“My leg is tied behind me. I can’t reach the twine with my beak.”
“I’ll cut the twine,” Pindi whispered. “Stay still. I don’t want to cut your leg.”
Ducking to reach inside her pack, Pindi drew out the potion-dipped nuts. “These will put your guard to sleep so we can get away,” she said, and tossed them to the side of the nest. “You need to get the guard to come over here and eat the nuts.” Pindi climbed back out of the nest and crouched out of site.
“Guard!, look what I found.” Ka-a called. “Nuts. My favorite.”
“Give me those,” demanded the guard. “You aren’t allowed any food.” Back at his perch, the guard pecked greedily at the nuts. “These are delicious,” he cawed, and yawned deeply. His eyes slowly closed.
“Is he out?” Pindi asked Dasher?
“Yes, it looks like it. Hurry.”
Pindi jumped on Ka-a’s back and they flew.
On their way back to the castle, Pindi told Ka-a what she knew. “The crows are winning. We need more help to beat them.”
“Raven Feather has as many enemies as he has friends.” Ka-a said. “I have friends among the crows who will fight him. I’ll round them up and we’ll meet King Bran at the front. Give me 10 minutes.” Ka-a said as he landed on the fence to let Pindi jump down. “Now, get back inside the castle before you’re missed.”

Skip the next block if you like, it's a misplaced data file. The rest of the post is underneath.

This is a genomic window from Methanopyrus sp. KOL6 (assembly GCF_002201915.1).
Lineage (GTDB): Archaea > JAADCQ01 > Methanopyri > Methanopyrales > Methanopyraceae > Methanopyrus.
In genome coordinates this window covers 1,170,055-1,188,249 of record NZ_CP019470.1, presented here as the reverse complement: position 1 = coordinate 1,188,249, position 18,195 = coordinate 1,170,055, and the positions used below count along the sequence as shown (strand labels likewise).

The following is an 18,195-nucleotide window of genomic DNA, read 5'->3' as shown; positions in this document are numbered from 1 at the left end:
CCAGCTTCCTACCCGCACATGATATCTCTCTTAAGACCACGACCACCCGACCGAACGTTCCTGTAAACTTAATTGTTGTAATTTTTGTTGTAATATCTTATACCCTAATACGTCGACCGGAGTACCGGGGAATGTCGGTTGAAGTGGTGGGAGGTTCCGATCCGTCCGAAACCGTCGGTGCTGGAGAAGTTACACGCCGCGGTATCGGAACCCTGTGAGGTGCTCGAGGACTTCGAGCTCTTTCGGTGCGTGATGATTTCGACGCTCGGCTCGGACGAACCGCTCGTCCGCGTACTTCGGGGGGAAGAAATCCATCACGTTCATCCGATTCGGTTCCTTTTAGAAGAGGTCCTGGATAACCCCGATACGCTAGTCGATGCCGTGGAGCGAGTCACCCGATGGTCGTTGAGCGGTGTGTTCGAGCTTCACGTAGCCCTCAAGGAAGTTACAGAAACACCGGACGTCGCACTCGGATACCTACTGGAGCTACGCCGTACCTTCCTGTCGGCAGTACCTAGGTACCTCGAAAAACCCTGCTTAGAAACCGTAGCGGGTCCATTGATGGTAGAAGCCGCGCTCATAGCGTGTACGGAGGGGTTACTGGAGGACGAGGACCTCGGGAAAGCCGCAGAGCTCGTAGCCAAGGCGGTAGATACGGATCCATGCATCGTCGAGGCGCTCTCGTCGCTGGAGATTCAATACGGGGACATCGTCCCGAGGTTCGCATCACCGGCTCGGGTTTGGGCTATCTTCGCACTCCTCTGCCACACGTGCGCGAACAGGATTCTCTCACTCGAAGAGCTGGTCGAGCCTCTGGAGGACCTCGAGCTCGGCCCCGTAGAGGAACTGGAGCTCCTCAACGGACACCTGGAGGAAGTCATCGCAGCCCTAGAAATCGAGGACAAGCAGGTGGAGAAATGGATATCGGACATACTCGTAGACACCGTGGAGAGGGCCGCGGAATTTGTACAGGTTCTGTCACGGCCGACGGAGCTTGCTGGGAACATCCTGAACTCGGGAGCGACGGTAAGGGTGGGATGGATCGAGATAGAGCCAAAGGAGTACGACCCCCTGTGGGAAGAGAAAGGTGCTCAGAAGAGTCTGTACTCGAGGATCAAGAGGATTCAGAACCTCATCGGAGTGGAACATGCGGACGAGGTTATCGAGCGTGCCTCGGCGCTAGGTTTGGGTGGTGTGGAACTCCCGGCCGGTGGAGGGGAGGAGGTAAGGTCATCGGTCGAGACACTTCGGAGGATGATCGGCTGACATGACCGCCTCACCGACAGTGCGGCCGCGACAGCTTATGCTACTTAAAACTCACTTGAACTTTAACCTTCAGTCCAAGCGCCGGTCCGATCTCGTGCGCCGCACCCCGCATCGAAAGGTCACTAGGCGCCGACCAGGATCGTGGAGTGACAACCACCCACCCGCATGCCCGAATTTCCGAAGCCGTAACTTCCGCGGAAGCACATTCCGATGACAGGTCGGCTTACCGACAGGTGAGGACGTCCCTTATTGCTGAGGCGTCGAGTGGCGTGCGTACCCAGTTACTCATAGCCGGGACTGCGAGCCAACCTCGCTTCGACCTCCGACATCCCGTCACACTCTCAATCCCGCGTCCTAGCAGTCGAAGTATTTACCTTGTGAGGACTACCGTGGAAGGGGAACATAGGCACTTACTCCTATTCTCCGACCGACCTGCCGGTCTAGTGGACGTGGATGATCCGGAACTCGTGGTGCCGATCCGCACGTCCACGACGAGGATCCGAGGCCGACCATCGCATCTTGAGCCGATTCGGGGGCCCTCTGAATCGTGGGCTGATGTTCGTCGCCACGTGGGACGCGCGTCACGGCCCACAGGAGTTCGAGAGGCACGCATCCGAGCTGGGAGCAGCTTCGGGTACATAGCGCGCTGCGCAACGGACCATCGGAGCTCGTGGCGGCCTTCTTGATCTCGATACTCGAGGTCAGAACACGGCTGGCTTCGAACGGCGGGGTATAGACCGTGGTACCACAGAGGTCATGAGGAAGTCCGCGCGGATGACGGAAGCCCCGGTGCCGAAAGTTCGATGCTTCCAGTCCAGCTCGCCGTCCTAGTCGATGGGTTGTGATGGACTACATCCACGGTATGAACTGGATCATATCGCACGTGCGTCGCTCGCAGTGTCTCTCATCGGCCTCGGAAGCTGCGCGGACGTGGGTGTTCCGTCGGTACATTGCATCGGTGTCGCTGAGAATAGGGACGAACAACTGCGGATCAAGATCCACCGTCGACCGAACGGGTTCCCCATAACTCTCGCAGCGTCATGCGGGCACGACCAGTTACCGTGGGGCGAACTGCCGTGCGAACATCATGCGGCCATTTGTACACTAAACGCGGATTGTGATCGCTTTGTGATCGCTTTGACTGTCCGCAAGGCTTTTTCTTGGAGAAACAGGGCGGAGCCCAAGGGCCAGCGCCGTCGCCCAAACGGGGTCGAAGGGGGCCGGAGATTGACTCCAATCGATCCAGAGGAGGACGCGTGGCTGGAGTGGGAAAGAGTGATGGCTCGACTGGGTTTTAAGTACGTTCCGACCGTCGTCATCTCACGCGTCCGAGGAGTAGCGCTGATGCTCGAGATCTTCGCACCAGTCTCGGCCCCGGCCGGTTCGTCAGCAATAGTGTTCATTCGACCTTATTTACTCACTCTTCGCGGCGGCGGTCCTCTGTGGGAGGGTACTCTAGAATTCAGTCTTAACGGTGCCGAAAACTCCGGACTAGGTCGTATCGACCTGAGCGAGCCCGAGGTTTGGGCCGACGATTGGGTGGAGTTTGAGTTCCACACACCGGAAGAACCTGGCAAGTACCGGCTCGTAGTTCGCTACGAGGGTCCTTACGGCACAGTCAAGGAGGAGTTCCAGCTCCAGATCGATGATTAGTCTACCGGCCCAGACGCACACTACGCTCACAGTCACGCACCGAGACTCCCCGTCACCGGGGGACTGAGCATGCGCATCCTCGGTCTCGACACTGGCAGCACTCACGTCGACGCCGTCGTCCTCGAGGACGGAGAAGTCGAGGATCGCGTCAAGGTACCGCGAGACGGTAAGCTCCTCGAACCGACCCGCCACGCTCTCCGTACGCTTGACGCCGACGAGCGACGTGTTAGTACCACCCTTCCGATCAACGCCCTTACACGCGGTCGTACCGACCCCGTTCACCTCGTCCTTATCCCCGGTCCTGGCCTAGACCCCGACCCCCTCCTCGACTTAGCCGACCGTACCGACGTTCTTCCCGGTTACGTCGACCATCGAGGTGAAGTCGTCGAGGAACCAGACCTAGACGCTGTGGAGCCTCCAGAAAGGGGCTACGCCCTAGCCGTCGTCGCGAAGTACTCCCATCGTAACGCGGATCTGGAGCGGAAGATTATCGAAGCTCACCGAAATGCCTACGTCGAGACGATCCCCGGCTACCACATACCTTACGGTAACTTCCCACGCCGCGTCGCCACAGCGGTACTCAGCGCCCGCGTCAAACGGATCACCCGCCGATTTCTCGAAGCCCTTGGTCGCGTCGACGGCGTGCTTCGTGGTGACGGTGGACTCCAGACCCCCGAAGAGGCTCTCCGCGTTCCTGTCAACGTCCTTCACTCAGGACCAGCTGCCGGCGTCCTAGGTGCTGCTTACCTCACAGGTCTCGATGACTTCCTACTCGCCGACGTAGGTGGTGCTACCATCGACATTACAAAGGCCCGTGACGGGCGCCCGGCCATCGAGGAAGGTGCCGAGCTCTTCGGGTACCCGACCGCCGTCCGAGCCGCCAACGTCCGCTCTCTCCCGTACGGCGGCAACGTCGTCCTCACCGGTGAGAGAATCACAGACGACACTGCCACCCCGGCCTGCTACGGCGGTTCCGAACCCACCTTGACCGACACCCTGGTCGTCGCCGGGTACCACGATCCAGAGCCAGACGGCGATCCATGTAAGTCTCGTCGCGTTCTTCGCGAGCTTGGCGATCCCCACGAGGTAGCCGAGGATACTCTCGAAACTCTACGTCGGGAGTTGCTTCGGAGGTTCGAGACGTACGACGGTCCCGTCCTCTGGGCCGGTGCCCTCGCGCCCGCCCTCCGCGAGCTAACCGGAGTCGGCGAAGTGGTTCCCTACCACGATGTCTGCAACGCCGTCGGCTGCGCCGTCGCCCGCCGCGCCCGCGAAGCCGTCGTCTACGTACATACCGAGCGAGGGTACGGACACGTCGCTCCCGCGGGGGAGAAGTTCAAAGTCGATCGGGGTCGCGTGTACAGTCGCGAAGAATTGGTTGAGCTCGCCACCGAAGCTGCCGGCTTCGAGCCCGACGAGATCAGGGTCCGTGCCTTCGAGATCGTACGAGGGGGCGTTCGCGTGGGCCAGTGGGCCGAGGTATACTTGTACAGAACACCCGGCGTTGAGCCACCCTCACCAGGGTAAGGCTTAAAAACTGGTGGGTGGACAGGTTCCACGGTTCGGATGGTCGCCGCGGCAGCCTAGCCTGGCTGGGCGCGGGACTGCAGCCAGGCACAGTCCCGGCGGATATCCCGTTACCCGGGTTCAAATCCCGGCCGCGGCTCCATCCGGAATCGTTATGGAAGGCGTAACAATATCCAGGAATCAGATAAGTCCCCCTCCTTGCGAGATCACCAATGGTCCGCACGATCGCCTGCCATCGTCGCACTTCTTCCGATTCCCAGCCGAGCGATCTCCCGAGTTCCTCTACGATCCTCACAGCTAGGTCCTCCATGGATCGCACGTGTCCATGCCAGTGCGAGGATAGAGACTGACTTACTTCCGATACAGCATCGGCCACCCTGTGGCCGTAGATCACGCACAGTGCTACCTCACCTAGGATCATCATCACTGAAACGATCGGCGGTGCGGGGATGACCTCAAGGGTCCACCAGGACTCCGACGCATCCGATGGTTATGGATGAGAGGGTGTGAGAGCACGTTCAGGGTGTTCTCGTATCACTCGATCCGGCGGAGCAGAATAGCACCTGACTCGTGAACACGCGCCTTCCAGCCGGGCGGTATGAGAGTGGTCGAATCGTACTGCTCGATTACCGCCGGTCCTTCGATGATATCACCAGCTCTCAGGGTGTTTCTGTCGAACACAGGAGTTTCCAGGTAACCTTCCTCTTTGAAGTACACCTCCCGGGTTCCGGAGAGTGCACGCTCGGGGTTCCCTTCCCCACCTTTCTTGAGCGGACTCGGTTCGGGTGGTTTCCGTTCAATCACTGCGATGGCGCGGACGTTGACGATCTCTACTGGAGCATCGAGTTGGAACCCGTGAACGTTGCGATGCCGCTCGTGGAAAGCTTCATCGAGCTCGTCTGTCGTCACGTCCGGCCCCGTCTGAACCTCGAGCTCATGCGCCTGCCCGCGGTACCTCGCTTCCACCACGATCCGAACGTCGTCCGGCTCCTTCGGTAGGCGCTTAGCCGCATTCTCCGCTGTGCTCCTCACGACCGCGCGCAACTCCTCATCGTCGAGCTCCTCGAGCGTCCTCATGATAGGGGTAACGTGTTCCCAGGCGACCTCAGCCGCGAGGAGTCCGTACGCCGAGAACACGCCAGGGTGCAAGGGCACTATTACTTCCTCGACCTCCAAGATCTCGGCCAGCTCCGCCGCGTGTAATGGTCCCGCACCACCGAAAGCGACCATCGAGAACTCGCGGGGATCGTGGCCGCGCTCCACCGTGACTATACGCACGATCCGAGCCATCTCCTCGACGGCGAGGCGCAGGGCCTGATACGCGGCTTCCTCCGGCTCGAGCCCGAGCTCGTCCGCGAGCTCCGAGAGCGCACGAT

The War Ends
The battle raged on. The fairies and their allies surrounded the crows and pushed them towards the center. The crows broke towards the far flank and threatened the wood nymphs. Ka-a and his friends flew over to help. Crows fell. Fairies fell and were taken by hummingbird ambulance to the castle healer. Day became night. Night became day. The battle was epic.
Finally, the tide started to turn. Ka-a returned to the fence after dropping walnut bombs on Raven Feather’s crows. “Gave them some of their own medicine,” he cawed. Ka-a was tired and thirsty. His feathers were rumpled and dusty. He ate a quick snack and told King Bran, “Raven Feather is ready to surrender. He has lost too many crows to continue to fight. Hop on. I’ll fly you over to accept his surrender.”
King Bran sat tall on Ka-a’s back as he told Raven Feather his terms. “You and your remaining crows must leave this neighborhood and never return. You must leave Ka-a ands his friends alone. You must not harass fairies or our allies. If you agree to these terms, I will accept your surrender.”
Raven Feather knew he was defeated. He grumbled, but accepted King Bran’s terms. He called his remaining crows and they flew off. Ka-a and his crow friends took over the Crepe Myrtle trees. King Bran thanked the paper wasps, wood nymphs, dragonflies, and hummingbirds for their help. “We couldn’t have won this war without you,” he told them. Then he turned to Pindi. “Daughter, I told you to stay inside where it was safe, but you didn’t. This time I am glad you didn’t listen to me. Thank you for freeing Ka-a. But, next time I tell you to do something, you had better listen.”
Pindi bowed her head and whispered, “Yes father.” But she crossed her fingers behind her back.
There was finally peace in the fairy kingdom.